MRO Memo: Lindsay and Lee Ann’s North Carolina Adventure
When Lindsay Bjerregaard and I got invited to go to North Carolina, we jumped at the opportunity. First of all, summer road trips are always fun, and the destination was beautiful North Carolina.
Not only did we visit two big MROs—HAECO in Greensboro and Collins Aerospace in Monroe, but we stopped at a few interesting places in between (including what claims to be the world’s largest furniture store. Here’s us in High Point, North Carolina.)
First of all, we were fortunate to be able to have in-depth conversations with several top executives of each company.
A few themes stood out: finding and keeping labor, sustainability and technology implementations to make processes easier and more efficient. The three are all connected—it’s about working smarter, right? We witnessed ways HAECO and Collins Aerospace are being proactive to address these key issues.
Two short people-related things I’d like to share.
HAECO’s Lake City, Florida, facility pre-pandemic relied largely on a single customer, which pulled its work when COVID-19 halted traffic. Instead of laying off people, even though it didn’t have aircraft to maintain, it revitalized the facility, provided pro bono work and volunteered for local organizations such as the Humane Society and a women’s shelter. It devoted “several 100,000 hrs. to the community” and organized the big projects, like an airframe check to keep people and projects organized, says Steve Coley, general manager of HAECO’s Greensboro facility. The end result was a big help to Lake City and a morale booster for employees, who kept their pay checks.
Visiting Collins’ new additive manufacturing facility was the original impetus for our road trip. The new facility is across the street from its 160,000 ft.2 MRO facility in Monroe (southeast of Charlotte) and Collins employs approximately 220 people between the two sites. During the ribbon cutting ceremony, the mayor of Monroe said the area is home to the largest aerospace cluster, about 20 companies, in North Carolina and employs about 4,500 citizens. While this is good, it also means there’s a lot of job competition in the area.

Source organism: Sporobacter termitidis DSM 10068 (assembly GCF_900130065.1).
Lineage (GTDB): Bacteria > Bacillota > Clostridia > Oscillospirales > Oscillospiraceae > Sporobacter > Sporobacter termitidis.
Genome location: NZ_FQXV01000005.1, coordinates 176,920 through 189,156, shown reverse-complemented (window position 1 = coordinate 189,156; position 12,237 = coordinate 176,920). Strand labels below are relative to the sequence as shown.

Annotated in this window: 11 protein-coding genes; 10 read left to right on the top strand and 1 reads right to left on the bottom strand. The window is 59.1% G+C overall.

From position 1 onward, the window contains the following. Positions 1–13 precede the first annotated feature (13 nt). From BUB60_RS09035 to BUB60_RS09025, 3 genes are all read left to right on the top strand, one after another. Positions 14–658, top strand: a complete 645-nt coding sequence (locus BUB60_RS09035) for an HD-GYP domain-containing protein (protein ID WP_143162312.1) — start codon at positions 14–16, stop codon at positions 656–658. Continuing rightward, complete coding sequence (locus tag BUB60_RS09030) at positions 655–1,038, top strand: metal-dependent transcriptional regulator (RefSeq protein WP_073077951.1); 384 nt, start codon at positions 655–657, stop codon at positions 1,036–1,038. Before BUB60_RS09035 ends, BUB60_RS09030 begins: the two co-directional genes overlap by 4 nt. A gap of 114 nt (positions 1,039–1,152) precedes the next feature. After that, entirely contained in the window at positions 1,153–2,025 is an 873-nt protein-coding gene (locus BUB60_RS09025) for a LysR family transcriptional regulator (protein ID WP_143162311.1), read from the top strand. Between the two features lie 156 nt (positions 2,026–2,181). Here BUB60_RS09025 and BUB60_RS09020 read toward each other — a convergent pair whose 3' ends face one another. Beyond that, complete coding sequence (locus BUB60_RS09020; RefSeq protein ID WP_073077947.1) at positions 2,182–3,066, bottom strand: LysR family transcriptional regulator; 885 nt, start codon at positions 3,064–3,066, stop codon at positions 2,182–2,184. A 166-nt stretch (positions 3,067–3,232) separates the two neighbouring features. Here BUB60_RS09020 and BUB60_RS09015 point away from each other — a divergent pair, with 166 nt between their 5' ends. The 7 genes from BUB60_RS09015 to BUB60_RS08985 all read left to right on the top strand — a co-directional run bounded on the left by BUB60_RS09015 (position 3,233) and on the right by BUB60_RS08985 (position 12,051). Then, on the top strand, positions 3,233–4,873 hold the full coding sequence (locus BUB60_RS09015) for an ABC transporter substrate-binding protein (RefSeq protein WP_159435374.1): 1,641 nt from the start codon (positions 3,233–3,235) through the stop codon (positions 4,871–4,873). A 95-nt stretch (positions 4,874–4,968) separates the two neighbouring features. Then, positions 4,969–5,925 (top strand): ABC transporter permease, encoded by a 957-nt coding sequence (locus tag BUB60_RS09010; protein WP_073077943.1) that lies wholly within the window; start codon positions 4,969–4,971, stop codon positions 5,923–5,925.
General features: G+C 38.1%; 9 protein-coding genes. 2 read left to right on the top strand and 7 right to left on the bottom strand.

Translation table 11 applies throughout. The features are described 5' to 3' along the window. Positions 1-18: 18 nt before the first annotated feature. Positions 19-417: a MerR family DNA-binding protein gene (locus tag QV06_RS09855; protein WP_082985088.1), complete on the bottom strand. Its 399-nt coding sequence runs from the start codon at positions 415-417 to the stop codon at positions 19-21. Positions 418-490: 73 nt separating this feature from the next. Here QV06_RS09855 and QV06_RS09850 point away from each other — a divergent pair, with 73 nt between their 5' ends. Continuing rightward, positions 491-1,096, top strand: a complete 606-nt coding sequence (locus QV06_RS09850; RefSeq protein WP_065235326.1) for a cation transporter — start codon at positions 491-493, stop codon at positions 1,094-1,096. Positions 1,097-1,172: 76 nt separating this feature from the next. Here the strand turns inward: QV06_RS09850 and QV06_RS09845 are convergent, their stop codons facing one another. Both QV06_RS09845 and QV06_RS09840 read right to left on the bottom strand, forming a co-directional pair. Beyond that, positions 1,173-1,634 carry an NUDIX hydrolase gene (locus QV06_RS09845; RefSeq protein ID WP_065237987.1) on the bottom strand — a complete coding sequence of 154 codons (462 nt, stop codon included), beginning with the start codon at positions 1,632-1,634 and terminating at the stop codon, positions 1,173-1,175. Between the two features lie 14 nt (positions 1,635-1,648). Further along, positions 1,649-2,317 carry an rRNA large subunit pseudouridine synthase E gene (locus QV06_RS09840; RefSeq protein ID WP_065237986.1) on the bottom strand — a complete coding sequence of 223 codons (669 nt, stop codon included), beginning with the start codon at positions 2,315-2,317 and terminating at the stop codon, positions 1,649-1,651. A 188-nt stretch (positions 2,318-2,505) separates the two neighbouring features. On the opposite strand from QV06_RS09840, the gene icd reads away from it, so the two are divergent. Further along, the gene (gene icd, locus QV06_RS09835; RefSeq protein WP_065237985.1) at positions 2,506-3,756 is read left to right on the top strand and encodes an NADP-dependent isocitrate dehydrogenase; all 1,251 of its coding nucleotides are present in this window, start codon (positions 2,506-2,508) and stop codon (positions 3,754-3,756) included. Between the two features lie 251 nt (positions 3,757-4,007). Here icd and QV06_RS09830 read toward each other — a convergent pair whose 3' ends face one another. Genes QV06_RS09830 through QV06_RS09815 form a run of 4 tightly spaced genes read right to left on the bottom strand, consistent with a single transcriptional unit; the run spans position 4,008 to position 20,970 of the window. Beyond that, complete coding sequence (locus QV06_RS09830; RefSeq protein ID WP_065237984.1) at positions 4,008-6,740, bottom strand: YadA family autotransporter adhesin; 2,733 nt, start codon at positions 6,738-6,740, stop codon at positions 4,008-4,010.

Mary DeStaffan, general manager of the Monroe site, says the MRO facility’s culture encourages employees to suggest better ways to do things, which leads to continuous improvement. At least 80% of ideas come from the shop floor. As improvements to make tasks faster or better are implemented, she says those ideas are shared across the group as best practices.
She points out that the MRO site “has done a great job of cross-training people across product lines, which not only helps technicians develop more skills and progress through a career path, it helps when surges occur, so people can shift if needed. They can ramp up and flex quickly.”
You’ll find more details from our aviation adventure in North Carolina in upcoming issues of Inside MRO and in MRO Digest, but in the meantime, we offer some travel tips and trivia from our road trip.
Greensboro: Did you know that the town used to be the hub of denim manufacturing? Support a local business and stay at the Hotel Denim while you’re there.
The city is also home to the Woolworth Five & Dime where student activists sat at the “whites only” counter on Feb. 1, 1960. The sit-in grew for several weeks and by that summer, Greensboro had integrated restaurants. The site now houses the International Civil Rights Center & Museum.
Charlotte: After a long day of walking across aircraft maintenance hangars and massive furniture stores, a great place to get southern soul food is Mert’s Heart & Soul. The restaurant has been visited by many famous figures, including politicians, musicians and athletes.
Downtown Charlotte is also home to the NASCAR Hall of Fame, which Aviation Week Senior Transport Editor and automotive racing enthusiast Sean Broderick was more excited to see photos of than our aircraft views while waiting for our flight at Charlotte Douglas International Airport.
It was interesting to notice gas prices were pretty consistent across the middle of the state. They were about $4.69 per gallon, compared to $5.80 or so in the Chicago area. For people making personal road trips this summer, gas isn’t going to be cheap!